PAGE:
Monday, September 18, 2017

He's Not Conservative, He’s Not Liberal... He’s For His Own Personal Interests


Trump, who didn't write a single word of Art of the Deal, likes to portray himself as the world's greatest deal-maker and negotiator. Those who have been on the other end of the table from deal-making Trump, all have something in common: laughter at his preposterous claims. Trump's a loser who rants and raves, bullies and blusters but who, in the end, is notorious for making bad deals. He's been dragged into bankruptcy court 6 times. One of his own former lawyers, Thomas Wells, actually wrote a blistering indictment of what his unsavory client was all about. But now Trump isn't ripping off shopping malls and contractors, he's ripping off America. And even Republicans in Congress are finally beginning to grow weary of his shenanigans-- and become wary of his treachery.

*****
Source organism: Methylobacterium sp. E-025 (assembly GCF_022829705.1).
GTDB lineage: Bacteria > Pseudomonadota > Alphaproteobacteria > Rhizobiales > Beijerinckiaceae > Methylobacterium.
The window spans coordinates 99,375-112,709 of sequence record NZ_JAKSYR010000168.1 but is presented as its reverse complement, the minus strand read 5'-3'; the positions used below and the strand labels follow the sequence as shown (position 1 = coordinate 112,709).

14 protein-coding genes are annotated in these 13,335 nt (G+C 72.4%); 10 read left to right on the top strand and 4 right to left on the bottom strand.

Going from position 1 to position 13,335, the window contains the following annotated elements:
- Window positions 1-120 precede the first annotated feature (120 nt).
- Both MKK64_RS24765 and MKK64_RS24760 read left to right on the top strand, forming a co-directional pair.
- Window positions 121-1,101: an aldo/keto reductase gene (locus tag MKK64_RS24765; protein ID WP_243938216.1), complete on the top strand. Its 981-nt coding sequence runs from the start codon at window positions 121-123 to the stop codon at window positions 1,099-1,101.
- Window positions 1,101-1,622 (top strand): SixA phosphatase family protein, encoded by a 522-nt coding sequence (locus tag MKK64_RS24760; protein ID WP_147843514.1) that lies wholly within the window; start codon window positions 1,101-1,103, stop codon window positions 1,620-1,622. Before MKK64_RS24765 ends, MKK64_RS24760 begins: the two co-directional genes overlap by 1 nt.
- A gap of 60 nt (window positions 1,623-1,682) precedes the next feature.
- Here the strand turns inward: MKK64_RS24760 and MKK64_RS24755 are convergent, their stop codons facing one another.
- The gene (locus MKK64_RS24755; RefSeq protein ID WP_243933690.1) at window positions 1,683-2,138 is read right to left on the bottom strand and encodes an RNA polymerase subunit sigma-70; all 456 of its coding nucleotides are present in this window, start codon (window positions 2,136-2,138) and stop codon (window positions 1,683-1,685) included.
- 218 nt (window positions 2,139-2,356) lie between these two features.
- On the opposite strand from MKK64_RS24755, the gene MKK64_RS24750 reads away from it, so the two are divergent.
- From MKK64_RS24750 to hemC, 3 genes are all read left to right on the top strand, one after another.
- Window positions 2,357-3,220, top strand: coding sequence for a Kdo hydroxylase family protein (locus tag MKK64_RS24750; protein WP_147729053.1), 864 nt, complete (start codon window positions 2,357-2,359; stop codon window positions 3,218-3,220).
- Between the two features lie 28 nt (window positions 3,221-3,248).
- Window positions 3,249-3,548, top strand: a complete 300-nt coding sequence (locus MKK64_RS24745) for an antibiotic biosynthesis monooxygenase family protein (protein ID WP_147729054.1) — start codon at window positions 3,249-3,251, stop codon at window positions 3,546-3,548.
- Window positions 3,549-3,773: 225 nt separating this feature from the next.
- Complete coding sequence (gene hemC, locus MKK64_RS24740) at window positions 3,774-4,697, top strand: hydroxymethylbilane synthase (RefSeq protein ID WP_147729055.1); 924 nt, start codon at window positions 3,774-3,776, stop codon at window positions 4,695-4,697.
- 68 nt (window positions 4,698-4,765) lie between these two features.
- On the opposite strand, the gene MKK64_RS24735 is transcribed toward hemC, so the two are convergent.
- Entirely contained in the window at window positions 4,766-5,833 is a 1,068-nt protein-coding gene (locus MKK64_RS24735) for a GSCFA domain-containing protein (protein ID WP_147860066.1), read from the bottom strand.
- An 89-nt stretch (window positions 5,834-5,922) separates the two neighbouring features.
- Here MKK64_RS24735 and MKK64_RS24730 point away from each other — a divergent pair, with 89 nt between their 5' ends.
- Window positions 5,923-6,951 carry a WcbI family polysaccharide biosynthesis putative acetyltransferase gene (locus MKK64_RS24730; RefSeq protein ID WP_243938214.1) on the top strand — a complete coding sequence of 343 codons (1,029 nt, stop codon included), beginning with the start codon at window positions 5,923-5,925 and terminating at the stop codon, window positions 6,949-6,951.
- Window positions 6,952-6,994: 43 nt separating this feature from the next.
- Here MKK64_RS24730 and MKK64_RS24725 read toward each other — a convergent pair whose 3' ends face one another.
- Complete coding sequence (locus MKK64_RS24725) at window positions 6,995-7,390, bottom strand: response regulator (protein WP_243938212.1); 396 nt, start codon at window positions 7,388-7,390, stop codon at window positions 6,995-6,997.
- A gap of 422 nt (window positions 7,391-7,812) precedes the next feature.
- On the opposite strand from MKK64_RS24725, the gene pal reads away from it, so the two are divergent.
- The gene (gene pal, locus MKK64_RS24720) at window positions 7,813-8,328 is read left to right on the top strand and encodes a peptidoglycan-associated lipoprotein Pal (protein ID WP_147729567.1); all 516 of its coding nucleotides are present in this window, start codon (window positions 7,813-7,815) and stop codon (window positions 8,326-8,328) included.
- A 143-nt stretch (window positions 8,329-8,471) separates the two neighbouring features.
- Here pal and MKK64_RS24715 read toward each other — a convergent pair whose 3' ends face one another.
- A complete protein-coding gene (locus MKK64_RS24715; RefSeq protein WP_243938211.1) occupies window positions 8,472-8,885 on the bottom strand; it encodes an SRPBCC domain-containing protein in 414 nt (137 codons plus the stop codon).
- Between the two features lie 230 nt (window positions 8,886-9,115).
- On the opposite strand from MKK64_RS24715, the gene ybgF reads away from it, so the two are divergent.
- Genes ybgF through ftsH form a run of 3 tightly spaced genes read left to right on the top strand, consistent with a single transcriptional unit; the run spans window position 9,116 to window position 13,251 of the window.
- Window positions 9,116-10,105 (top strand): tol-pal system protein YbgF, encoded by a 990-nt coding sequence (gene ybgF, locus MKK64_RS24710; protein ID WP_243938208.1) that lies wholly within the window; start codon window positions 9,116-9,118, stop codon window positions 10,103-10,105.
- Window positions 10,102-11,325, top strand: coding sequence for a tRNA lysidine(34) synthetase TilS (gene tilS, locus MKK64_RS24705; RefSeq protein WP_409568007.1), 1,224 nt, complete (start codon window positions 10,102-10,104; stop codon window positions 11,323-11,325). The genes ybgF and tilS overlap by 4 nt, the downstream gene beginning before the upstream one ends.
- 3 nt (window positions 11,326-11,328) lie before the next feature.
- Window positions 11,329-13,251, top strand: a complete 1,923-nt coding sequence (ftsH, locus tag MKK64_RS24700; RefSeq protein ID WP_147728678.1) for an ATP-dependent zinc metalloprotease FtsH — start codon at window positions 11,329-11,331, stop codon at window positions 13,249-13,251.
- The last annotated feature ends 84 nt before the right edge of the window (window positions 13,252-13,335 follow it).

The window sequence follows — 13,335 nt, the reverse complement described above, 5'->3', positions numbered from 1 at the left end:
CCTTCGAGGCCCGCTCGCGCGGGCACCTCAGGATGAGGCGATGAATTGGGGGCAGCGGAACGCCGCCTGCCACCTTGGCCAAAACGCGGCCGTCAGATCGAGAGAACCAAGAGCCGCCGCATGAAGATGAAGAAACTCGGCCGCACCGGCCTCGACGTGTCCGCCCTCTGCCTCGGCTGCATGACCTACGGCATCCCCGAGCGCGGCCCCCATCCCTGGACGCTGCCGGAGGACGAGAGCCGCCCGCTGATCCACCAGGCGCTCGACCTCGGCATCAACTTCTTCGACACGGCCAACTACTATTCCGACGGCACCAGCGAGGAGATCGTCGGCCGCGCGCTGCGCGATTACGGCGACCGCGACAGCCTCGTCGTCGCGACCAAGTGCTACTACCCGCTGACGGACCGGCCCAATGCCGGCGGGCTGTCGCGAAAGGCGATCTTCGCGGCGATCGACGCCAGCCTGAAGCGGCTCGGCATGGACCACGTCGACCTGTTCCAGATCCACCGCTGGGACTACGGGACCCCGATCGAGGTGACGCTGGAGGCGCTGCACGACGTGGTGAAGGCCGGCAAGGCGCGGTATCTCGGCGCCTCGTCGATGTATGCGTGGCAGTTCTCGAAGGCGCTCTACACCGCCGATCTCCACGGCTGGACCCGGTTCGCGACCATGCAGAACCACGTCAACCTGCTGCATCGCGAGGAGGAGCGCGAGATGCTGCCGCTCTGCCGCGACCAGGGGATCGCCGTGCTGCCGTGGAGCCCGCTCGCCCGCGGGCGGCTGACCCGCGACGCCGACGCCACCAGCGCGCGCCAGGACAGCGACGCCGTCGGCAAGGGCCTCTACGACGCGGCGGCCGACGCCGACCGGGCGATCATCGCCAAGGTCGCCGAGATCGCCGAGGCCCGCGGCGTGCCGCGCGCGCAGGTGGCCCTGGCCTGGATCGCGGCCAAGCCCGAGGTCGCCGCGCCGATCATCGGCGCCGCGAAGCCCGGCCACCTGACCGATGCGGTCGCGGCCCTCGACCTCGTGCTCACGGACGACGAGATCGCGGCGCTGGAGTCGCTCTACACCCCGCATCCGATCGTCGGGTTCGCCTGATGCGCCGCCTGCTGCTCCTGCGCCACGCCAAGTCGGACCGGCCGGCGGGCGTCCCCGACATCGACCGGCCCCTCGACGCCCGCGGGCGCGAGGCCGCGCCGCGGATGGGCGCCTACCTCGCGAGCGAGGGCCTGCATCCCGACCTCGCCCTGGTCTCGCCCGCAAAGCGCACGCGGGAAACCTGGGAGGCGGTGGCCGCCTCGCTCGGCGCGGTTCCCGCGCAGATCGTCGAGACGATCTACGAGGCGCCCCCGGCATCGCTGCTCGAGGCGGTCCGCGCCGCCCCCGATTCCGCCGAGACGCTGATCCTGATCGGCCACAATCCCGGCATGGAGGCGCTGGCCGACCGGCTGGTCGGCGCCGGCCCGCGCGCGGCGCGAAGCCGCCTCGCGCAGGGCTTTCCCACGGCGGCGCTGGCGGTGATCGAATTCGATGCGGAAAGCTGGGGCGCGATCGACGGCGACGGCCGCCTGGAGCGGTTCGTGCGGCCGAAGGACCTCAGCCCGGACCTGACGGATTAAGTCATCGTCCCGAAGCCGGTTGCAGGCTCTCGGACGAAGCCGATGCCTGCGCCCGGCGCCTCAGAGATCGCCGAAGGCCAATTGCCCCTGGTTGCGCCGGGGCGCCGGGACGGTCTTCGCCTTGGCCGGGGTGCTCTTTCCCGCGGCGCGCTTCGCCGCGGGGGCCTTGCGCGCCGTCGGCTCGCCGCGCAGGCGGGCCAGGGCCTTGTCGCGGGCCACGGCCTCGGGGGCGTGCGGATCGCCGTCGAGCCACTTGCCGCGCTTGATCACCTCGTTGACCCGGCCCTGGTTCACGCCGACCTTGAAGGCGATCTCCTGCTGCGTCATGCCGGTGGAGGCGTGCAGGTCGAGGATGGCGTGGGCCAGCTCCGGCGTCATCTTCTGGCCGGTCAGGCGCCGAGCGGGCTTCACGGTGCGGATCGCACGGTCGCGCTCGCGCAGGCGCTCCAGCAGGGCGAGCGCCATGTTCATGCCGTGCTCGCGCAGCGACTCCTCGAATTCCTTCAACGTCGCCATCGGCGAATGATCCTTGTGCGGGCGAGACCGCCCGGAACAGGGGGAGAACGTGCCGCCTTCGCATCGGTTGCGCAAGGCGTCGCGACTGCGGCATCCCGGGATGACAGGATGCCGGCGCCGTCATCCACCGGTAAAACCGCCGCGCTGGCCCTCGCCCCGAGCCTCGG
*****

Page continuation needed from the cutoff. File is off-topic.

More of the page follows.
The superficial Trump technique of getting what he wants by asking for double and "compromising" on half, isn't going to work on a fellow shyster like Chuck Schumer but even McConnell and Ryan have begun to catch on. Last week they and their henchmen slashed his patently absurd budget to ribbons. The Regime's moronic proposal-- the laughable "New Foundation for American Greatness"-- was "a jaw-dropping document," containing random and ill-informed cuts to essential programs and agencies meant to keep Americans secure and healthy. When the $1.2 trillion dollar government funding package passed last Thursday-- 14 Republicans voting NO and just one mangy Blue Dog (Collin Peterson of Minnesota) backing it-- tons of his silliest cuts were nowhere to be seen.